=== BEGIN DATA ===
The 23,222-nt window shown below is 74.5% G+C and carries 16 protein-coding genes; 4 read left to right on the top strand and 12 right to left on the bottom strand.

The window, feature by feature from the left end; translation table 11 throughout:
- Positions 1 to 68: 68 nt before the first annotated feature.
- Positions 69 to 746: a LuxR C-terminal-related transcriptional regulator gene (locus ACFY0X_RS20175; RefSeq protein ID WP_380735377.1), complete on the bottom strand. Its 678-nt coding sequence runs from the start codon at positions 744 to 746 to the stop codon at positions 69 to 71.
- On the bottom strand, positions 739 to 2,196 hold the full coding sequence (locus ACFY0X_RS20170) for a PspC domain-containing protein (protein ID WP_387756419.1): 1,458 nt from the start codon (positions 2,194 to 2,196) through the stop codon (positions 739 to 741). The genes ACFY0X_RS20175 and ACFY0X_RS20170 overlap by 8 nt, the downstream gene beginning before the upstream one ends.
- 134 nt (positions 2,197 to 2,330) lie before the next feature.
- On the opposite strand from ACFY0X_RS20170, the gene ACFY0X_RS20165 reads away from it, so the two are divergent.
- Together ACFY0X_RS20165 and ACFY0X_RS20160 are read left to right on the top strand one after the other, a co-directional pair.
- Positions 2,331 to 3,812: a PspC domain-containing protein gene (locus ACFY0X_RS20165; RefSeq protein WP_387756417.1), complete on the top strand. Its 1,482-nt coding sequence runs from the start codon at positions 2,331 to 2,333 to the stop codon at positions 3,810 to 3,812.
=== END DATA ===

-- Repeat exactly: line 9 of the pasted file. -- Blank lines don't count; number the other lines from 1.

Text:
- Positions 2,331 to 3,812: a PspC domain-containing protein gene (locus ACFY0X_RS20165; RefSeq protein WP_387756417.1), complete on the top strand. Its 1,482-nt coding sequence runs from the start codon at positions 2,331 to 2,333 to the stop codon at positions 3,810 to 3,812.